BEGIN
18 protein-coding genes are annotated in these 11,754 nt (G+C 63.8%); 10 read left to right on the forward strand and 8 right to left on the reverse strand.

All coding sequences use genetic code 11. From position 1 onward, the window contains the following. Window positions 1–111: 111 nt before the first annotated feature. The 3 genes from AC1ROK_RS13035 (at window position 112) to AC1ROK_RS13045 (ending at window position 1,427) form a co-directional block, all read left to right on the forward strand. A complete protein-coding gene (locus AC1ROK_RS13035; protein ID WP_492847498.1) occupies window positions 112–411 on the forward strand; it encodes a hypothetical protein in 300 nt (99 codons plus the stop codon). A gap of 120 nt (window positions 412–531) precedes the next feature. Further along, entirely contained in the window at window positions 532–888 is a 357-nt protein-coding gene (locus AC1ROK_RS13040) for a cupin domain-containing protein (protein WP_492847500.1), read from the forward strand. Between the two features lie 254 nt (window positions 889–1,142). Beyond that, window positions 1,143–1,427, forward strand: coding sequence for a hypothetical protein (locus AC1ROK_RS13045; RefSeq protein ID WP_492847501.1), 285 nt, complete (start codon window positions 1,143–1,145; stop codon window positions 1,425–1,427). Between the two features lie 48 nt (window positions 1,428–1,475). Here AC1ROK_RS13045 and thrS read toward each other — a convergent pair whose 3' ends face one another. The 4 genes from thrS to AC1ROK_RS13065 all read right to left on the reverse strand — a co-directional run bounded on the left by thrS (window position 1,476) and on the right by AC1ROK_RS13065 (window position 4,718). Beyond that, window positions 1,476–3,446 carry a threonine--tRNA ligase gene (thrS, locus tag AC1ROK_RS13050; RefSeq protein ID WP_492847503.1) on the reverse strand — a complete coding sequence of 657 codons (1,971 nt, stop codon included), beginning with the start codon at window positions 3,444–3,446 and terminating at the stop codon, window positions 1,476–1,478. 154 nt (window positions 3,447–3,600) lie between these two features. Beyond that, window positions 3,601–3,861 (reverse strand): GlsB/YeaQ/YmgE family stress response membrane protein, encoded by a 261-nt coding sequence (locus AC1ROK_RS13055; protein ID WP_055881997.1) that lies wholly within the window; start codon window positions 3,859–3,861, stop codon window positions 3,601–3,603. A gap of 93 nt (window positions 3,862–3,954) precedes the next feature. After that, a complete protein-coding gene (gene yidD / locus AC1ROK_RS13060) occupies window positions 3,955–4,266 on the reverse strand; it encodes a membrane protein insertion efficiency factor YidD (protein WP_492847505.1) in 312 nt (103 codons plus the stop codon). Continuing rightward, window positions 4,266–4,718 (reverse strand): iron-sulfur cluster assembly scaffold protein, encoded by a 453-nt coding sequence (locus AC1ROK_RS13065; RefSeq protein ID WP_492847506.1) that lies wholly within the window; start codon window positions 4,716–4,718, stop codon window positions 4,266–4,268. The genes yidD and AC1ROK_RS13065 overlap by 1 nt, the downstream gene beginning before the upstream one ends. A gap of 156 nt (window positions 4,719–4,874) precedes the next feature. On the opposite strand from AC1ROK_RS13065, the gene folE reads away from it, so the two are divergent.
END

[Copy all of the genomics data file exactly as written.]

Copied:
18 protein-coding genes are annotated in these 11,754 nt (G+C 63.8%); 10 read left to right on the forward strand and 8 right to left on the reverse strand.

All coding sequences use genetic code 11. From position 1 onward, the window contains the following. Window positions 1–111: 111 nt before the first annotated feature. The 3 genes from AC1ROK_RS13035 (at window position 112) to AC1ROK_RS13045 (ending at window position 1,427) form a co-directional block, all read left to right on the forward strand. A complete protein-coding gene (locus AC1ROK_RS13035; protein ID WP_492847498.1) occupies window positions 112–411 on the forward strand; it encodes a hypothetical protein in 300 nt (99 codons plus the stop codon). A gap of 120 nt (window positions 412–531) precedes the next feature. Further along, entirely contained in the window at window positions 532–888 is a 357-nt protein-coding gene (locus AC1ROK_RS13040) for a cupin domain-containing protein (protein WP_492847500.1), read from the forward strand. Between the two features lie 254 nt (window positions 889–1,142). Beyond that, window positions 1,143–1,427, forward strand: coding sequence for a hypothetical protein (locus AC1ROK_RS13045; RefSeq protein ID WP_492847501.1), 285 nt, complete (start codon window positions 1,143–1,145; stop codon window positions 1,425–1,427). Between the two features lie 48 nt (window positions 1,428–1,475). Here AC1ROK_RS13045 and thrS read toward each other — a convergent pair whose 3' ends face one another. The 4 genes from thrS to AC1ROK_RS13065 all read right to left on the reverse strand — a co-directional run bounded on the left by thrS (window position 1,476) and on the right by AC1ROK_RS13065 (window position 4,718). Beyond that, window positions 1,476–3,446 carry a threonine--tRNA ligase gene (thrS, locus tag AC1ROK_RS13050; RefSeq protein ID WP_492847503.1) on the reverse strand — a complete coding sequence of 657 codons (1,971 nt, stop codon included), beginning with the start codon at window positions 3,444–3,446 and terminating at the stop codon, window positions 1,476–1,478. 154 nt (window positions 3,447–3,600) lie between these two features. Beyond that, window positions 3,601–3,861 (reverse strand): GlsB/YeaQ/YmgE family stress response membrane protein, encoded by a 261-nt coding sequence (locus AC1ROK_RS13055; protein ID WP_055881997.1) that lies wholly within the window; start codon window positions 3,859–3,861, stop codon window positions 3,601–3,603. A gap of 93 nt (window positions 3,862–3,954) precedes the next feature. After that, a complete protein-coding gene (gene yidD / locus AC1ROK_RS13060) occupies window positions 3,955–4,266 on the reverse strand; it encodes a membrane protein insertion efficiency factor YidD (protein WP_492847505.1) in 312 nt (103 codons plus the stop codon). Continuing rightward, window positions 4,266–4,718 (reverse strand): iron-sulfur cluster assembly scaffold protein, encoded by a 453-nt coding sequence (locus AC1ROK_RS13065; RefSeq protein ID WP_492847506.1) that lies wholly within the window; start codon window positions 4,716–4,718, stop codon window positions 4,266–4,268. The genes yidD and AC1ROK_RS13065 overlap by 1 nt, the downstream gene beginning before the upstream one ends. A gap of 156 nt (window positions 4,719–4,874) precedes the next feature. On the opposite strand from AC1ROK_RS13065, the gene folE reads away from it, so the two are divergent.